The title of his first published novel, The Dark Fields, was taken from the last line of The Great Gatsby, but it was released as the hit movie, Limitless. I wonder if Glynn was upset with the change. He sits forward as he quotes, in his soft Dublin accent, “where the dark fields of the republic rolled on under the night.” I already know the answer. ‘Yes, I was,’ he says. ‘I was really attached to the title, and as well, because of where it came from it spoke to the themes in the book. They had kept it right up until the very end. I had suspected they might change it, and then they didn’t, and they weren’t going to and it seemed fine, right up until the very end . . .’ Apparently, Neil Burger, the director, was also reluctant to change the title, but eventually it became the movie, Limitless, which Glynn agrees, works very well.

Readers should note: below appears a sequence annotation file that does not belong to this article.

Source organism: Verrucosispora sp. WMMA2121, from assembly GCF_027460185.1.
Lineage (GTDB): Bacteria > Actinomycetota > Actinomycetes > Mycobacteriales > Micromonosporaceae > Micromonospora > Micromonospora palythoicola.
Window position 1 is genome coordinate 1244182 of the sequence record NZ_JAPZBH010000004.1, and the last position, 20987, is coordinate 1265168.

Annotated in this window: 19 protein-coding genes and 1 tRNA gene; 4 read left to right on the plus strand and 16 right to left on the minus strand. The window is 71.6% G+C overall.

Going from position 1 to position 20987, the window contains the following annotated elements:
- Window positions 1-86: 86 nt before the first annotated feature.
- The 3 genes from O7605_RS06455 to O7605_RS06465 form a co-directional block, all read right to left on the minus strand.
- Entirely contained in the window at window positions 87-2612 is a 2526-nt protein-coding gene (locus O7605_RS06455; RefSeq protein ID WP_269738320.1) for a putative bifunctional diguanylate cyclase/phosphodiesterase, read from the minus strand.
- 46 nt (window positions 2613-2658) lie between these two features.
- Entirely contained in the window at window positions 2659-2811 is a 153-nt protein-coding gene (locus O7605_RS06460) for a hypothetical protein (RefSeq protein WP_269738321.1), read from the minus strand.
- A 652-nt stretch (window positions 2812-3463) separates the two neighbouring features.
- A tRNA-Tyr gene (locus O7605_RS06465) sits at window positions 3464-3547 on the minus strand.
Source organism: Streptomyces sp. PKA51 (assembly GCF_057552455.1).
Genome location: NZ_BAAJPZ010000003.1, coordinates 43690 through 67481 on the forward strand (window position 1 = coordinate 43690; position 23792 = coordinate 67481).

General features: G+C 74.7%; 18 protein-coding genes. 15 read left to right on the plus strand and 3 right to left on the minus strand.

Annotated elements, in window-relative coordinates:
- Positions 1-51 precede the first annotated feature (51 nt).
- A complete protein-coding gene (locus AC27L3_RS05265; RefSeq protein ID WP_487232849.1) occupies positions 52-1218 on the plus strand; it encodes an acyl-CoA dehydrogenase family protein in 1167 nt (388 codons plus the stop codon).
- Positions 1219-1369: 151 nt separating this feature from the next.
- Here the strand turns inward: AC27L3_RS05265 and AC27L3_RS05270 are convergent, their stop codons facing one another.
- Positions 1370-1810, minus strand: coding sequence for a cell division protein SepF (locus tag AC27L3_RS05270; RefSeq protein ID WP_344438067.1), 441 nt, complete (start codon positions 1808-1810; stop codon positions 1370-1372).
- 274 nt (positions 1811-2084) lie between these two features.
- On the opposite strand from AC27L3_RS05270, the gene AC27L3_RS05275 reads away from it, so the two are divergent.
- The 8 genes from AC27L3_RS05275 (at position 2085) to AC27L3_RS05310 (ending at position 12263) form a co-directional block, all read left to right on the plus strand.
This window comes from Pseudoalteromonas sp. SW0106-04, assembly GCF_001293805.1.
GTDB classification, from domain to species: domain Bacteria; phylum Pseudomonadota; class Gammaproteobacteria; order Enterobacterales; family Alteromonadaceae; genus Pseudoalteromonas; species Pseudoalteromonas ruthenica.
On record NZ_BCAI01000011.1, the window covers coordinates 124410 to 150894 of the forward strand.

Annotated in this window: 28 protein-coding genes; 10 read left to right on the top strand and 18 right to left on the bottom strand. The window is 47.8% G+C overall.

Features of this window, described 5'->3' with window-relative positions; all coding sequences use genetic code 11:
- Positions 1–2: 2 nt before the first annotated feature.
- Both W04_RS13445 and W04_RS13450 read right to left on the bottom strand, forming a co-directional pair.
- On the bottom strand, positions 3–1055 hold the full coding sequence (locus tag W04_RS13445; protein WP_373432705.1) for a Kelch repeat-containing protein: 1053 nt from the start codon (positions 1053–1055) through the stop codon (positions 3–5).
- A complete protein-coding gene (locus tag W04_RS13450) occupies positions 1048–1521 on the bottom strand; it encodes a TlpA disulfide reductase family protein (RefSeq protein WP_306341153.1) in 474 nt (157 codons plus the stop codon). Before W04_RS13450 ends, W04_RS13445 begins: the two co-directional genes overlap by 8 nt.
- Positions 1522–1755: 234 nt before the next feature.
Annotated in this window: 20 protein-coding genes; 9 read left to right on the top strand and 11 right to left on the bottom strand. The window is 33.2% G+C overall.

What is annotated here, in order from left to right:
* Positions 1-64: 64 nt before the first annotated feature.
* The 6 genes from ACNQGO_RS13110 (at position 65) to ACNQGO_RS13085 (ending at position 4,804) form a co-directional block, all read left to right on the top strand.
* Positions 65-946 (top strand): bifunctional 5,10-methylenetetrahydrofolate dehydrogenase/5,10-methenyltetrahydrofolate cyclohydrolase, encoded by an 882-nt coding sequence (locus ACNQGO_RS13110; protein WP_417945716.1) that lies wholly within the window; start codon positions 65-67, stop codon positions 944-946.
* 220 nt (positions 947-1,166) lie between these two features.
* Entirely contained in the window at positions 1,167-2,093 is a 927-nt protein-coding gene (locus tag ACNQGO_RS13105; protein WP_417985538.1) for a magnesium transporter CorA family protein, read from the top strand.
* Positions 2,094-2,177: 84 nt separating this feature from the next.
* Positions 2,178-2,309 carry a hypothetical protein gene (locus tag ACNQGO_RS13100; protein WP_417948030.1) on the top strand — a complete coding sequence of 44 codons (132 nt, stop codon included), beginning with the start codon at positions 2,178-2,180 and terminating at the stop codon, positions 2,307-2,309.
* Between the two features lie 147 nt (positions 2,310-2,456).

Over ten years, Glynn had plenty of time to despair and wonder if the movie would ever be made. Especially when, close to production, Shia LaBeouf, who had been cast in the role of Eddie, had to be replaced after injuring his hand in a car accident. A year later he received a call to say that Bradley Cooper was interested, followed by another to tell him that Robert de Nero was on board – and the rest is history.
Now that Graveland is on our shelves, Glynn is currently working on his next novel. ‘What I’m hoping, is that the book I’m working on at the moment will be,’ he pauses, head to one side as he grins, ‘a “prequel sequel” to The Dark Fields. Called, Under The Night – it comes from the same sentence, “the dark fields of the republic rolled on under the night.” It’s my attempt to reel The Dark Fields back in.’